It looks as if the state Legislature can't even embrace the best of the worst ideas out there for handling a $13 billion deficit.
A plan to borrow $3.7 billion to make a required payment to the state pension systems stalled in the Senate Thursday after it became clear there weren't enough votes for passage. The measure passed the House, on a second try, on Tuesday.
Senate President John Cullerton told us he plans to reconvene the Senate in about two weeks. He hopes at least two yes Republican votes will materialize by then.
As of today, no Senate Republican has come out in support of borrowing in a show of solidarity with their caucus. Last year, 11 Republicans voted in favor of pension borrowing.
We appreciate the sentiment. Borrowing is a miserable idea.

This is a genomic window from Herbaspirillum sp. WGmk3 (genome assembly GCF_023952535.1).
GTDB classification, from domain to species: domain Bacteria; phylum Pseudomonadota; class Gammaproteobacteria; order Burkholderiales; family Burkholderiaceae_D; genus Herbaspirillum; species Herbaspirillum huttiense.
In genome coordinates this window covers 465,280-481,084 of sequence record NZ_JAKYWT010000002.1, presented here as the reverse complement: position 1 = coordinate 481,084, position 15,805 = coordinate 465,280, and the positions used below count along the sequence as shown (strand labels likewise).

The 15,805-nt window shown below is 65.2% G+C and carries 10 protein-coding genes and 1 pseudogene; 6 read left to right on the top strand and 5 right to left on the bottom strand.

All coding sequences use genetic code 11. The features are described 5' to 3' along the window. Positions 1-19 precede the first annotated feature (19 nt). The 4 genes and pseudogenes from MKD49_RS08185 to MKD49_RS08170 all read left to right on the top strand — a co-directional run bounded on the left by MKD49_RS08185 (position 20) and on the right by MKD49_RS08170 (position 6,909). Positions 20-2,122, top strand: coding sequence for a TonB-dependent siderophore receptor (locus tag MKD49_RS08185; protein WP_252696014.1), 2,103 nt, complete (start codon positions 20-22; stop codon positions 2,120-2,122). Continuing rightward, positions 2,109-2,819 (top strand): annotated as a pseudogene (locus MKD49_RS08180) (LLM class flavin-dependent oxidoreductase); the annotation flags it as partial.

But at this late date, Republican intransigence only hurts the state they purport to be trying to save. The ship has sailed on a more responsible budget this spring. By pretending otherwise, Republicans are exposing a more calculated, political agenda to help them in the fall elections.
As we said in today's paper, it's hard to rally behind borrowing. But Illinois now has no other choice.
Skipping a pension payment costs much more than borrowing. If the state skips, it could lose at least $20 billion in investment income over 20 years. Borrowing $3.7 billion now would cost about $1 billion.
We urge the Republicans and the two wayward Democrats who don't support pension borrowing to mull over this simple math for the next two weeks.
Read Thursday's editorial on pension borrowing here
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